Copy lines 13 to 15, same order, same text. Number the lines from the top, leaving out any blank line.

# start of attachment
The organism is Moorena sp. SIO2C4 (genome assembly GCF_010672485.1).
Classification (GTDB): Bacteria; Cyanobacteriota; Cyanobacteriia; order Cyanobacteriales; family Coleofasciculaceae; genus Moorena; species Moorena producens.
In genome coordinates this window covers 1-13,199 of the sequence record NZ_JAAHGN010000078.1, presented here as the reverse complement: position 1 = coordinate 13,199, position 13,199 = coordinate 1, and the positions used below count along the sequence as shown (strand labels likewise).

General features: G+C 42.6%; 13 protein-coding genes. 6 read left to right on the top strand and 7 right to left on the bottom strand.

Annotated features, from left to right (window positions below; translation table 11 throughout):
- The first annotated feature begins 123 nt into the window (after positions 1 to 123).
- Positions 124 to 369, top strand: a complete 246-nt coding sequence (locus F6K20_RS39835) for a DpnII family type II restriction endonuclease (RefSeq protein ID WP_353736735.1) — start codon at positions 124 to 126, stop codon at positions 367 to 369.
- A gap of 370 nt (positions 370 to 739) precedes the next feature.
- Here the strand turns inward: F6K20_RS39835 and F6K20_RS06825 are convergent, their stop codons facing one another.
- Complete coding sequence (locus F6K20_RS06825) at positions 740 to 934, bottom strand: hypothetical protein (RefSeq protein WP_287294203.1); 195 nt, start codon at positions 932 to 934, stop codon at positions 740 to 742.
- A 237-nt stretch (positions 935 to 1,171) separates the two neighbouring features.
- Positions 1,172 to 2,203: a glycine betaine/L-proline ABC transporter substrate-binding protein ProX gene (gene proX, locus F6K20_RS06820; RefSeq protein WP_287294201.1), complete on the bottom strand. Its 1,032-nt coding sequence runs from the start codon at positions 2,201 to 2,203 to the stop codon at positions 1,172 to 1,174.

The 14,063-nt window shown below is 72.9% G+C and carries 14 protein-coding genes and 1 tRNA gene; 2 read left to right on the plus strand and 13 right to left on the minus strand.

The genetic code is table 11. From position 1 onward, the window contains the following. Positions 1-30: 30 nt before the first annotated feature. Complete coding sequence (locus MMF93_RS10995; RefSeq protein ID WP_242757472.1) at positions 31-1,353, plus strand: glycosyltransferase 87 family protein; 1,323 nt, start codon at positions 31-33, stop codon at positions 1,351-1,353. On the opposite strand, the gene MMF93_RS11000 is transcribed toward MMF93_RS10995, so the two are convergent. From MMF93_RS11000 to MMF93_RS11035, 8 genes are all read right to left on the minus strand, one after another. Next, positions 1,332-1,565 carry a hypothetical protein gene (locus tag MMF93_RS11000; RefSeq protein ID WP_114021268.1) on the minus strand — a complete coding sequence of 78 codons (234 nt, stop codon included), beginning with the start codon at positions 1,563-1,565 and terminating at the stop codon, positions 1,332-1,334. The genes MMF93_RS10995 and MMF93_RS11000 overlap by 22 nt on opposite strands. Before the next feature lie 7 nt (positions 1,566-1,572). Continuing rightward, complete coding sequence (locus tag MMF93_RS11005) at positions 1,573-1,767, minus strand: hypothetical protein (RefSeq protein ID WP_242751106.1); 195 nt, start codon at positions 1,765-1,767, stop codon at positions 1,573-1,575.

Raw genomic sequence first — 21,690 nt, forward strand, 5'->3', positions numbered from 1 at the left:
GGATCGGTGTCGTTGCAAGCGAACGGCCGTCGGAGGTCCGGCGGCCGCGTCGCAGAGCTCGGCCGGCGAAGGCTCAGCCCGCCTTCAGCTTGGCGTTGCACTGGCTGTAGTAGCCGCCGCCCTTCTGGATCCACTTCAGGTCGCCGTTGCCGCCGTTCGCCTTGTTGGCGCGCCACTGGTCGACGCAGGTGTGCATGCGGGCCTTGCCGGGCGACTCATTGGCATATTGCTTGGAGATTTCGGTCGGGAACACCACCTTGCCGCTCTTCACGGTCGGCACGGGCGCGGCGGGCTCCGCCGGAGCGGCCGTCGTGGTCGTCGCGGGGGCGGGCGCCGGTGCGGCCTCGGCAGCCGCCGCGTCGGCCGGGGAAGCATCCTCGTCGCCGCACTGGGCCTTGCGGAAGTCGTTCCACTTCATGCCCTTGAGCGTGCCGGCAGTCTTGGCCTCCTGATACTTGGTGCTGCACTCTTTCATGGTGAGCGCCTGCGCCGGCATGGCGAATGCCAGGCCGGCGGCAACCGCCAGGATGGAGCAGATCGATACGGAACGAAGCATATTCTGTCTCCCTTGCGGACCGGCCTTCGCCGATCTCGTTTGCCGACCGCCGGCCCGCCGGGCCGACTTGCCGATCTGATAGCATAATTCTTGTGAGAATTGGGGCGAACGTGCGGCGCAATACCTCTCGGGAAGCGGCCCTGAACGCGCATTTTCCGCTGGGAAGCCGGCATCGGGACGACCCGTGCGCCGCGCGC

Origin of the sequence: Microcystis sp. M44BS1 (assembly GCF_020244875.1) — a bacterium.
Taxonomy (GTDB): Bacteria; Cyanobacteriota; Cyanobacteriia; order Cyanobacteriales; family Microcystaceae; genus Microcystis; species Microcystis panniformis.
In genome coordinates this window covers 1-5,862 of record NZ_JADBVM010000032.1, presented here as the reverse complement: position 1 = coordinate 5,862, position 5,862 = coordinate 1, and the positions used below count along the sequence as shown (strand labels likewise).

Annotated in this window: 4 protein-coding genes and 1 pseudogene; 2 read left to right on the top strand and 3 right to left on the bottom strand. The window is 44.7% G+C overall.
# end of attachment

The 14,063-nt window shown below is 72.9% G+C and carries 14 protein-coding genes and 1 tRNA gene; 2 read left to right on the plus strand and 13 right to left on the minus strand.

The genetic code is table 11. From position 1 onward, the window contains the following. Positions 1-30: 30 nt before the first annotated feature. Complete coding sequence (locus MMF93_RS10995; RefSeq protein ID WP_242757472.1) at positions 31-1,353, plus strand: glycosyltransferase 87 family protein; 1,323 nt, start codon at positions 31-33, stop codon at positions 1,351-1,353. On the opposite strand, the gene MMF93_RS11000 is transcribed toward MMF93_RS10995, so the two are convergent. From MMF93_RS11000 to MMF93_RS11035, 8 genes are all read right to left on the minus strand, one after another. Next, positions 1,332-1,565 carry a hypothetical protein gene (locus tag MMF93_RS11000; RefSeq protein ID WP_114021268.1) on the minus strand — a complete coding sequence of 78 codons (234 nt, stop codon included), beginning with the start codon at positions 1,563-1,565 and terminating at the stop codon, positions 1,332-1,334. The genes MMF93_RS10995 and MMF93_RS11000 overlap by 22 nt on opposite strands. Before the next feature lie 7 nt (positions 1,566-1,572). Continuing rightward, complete coding sequence (locus tag MMF93_RS11005) at positions 1,573-1,767, minus strand: hypothetical protein (RefSeq protein ID WP_242751106.1); 195 nt, start codon at positions 1,765-1,767, stop codon at positions 1,573-1,575.

Raw genomic sequence first — 21,690 nt, forward strand, 5'->3', positions numbered from 1 at the left: